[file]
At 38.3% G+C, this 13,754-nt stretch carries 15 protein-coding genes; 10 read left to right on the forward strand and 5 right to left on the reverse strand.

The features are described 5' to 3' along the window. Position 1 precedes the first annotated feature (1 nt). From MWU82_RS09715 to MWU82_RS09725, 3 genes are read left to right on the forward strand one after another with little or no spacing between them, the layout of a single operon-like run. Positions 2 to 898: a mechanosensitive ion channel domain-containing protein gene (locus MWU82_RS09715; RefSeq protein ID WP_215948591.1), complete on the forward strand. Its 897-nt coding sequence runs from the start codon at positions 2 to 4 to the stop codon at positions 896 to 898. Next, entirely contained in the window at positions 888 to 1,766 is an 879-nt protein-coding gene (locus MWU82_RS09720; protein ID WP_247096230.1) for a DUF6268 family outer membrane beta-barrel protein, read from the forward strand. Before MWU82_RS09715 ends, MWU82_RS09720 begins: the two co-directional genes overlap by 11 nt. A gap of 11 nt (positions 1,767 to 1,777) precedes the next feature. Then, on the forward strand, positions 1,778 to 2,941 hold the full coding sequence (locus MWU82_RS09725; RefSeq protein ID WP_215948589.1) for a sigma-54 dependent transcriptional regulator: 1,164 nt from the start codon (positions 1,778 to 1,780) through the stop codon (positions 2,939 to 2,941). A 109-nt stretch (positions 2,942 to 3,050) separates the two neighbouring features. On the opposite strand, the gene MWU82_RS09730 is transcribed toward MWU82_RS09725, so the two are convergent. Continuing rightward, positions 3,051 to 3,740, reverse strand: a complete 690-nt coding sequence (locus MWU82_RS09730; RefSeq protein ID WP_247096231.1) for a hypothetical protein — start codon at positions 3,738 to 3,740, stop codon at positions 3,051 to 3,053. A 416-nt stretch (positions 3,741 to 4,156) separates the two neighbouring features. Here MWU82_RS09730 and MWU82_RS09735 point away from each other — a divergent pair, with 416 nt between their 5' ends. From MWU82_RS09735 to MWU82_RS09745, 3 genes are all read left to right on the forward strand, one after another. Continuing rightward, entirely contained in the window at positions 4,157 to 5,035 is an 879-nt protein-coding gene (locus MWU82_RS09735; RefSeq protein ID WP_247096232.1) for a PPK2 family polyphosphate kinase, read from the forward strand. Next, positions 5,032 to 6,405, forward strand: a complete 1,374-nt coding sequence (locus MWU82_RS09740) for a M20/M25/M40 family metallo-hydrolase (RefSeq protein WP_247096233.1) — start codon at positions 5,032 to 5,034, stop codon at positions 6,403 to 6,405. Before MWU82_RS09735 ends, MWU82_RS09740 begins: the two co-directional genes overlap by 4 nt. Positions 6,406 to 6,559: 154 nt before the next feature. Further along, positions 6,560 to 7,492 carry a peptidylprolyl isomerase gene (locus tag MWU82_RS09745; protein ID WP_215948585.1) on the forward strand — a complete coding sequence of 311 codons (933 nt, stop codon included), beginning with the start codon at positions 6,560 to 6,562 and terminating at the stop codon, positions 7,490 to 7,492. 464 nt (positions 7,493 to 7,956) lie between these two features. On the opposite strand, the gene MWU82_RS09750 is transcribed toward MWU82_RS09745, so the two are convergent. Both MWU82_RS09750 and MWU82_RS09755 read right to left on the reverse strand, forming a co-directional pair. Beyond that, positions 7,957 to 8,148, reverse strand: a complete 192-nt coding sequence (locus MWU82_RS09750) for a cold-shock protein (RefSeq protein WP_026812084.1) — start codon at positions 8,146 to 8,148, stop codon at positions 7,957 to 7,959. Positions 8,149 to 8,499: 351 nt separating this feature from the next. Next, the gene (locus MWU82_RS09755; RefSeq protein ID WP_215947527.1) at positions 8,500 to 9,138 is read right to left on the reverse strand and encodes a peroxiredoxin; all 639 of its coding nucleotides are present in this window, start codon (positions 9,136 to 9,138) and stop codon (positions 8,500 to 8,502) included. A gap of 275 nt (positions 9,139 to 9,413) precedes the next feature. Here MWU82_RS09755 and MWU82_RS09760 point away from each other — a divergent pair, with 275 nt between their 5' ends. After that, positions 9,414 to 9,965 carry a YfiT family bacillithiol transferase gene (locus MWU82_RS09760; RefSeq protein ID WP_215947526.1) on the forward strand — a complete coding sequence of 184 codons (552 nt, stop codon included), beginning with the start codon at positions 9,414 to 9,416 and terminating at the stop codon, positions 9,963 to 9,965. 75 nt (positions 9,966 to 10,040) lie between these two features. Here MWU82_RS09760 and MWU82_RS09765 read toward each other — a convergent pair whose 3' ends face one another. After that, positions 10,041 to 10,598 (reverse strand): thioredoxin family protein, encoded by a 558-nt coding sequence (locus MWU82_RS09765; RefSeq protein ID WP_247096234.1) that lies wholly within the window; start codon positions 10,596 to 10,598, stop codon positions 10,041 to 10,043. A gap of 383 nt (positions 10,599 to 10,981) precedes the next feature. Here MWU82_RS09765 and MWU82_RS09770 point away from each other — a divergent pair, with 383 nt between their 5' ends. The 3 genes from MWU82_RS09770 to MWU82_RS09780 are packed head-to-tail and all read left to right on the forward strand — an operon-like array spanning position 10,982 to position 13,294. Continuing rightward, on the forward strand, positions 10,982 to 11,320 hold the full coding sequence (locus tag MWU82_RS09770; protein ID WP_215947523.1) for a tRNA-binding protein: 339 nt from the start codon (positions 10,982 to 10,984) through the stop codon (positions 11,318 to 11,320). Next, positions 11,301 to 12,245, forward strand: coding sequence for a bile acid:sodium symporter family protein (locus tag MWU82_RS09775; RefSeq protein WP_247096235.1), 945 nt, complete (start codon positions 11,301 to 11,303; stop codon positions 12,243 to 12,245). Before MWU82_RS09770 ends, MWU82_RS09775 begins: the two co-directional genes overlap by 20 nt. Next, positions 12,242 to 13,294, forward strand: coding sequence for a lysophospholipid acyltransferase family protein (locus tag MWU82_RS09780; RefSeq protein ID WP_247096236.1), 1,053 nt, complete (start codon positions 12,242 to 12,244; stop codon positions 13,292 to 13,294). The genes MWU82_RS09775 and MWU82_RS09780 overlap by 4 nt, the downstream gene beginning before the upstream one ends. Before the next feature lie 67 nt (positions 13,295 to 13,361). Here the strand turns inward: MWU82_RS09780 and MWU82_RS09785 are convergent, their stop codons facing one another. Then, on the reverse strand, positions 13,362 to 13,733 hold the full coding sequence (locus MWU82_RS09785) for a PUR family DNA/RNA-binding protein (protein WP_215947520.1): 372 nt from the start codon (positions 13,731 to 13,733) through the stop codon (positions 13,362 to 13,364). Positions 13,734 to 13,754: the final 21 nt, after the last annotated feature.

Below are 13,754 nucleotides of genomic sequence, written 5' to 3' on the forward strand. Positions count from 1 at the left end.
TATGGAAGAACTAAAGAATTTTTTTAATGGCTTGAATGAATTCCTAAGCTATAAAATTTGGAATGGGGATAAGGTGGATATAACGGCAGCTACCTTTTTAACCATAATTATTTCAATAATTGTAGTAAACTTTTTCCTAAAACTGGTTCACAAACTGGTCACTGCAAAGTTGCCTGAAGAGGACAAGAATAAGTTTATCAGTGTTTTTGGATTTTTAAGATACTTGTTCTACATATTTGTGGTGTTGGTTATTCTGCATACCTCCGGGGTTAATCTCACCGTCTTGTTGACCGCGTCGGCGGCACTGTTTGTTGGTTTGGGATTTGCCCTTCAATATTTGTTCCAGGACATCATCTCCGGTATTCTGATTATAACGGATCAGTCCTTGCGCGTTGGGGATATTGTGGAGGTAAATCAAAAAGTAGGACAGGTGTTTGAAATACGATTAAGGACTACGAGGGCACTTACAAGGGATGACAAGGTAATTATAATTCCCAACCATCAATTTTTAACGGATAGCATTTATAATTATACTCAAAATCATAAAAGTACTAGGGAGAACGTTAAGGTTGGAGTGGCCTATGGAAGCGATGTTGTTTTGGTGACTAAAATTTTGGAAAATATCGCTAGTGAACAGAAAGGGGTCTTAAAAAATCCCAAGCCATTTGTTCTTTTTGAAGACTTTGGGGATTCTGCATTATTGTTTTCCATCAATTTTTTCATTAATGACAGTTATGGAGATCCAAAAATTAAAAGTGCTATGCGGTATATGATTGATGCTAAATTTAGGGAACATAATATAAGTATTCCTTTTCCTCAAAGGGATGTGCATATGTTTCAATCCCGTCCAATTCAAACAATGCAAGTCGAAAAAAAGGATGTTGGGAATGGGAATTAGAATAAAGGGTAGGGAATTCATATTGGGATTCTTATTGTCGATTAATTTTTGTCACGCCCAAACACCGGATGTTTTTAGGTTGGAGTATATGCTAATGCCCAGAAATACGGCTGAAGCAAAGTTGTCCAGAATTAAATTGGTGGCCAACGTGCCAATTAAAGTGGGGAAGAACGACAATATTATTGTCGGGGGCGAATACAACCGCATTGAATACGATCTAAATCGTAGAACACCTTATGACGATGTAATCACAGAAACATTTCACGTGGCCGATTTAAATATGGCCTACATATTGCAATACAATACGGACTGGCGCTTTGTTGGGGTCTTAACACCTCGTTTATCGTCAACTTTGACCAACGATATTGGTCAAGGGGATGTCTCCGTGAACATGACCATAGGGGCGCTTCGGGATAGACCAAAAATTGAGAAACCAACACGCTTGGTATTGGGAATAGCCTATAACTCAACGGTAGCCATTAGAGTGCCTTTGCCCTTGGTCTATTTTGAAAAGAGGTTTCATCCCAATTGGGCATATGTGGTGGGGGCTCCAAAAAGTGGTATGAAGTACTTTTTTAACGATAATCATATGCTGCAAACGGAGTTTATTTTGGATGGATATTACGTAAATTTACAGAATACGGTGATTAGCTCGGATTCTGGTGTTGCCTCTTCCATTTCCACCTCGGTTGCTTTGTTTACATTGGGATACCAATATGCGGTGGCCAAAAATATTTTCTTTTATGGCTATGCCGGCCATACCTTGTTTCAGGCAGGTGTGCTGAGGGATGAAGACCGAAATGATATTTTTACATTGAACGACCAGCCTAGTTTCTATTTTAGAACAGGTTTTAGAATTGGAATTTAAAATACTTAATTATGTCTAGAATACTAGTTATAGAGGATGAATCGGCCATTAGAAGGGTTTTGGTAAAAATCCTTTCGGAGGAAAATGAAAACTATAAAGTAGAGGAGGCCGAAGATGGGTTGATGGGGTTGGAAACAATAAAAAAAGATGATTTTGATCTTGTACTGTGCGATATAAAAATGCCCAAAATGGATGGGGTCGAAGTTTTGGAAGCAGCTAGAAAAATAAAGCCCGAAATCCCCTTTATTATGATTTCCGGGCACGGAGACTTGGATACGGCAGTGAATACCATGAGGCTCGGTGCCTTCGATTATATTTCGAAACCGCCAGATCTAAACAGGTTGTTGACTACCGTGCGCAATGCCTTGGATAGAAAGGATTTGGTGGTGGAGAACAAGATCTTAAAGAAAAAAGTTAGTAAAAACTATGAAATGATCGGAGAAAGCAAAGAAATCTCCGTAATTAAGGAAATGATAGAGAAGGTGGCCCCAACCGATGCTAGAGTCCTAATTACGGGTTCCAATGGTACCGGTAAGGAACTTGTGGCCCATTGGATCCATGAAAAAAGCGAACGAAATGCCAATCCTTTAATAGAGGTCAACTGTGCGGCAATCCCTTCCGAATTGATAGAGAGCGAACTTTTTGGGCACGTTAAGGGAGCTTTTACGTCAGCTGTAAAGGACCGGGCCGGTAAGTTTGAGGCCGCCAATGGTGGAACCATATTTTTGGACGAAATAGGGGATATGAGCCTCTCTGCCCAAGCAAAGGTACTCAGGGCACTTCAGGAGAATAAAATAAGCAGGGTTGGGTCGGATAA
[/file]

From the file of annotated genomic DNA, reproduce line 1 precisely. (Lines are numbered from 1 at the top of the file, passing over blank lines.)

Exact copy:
At 38.3% G+C, this 13,754-nt stretch carries 15 protein-coding genes; 10 read left to right on the forward strand and 5 right to left on the reverse strand.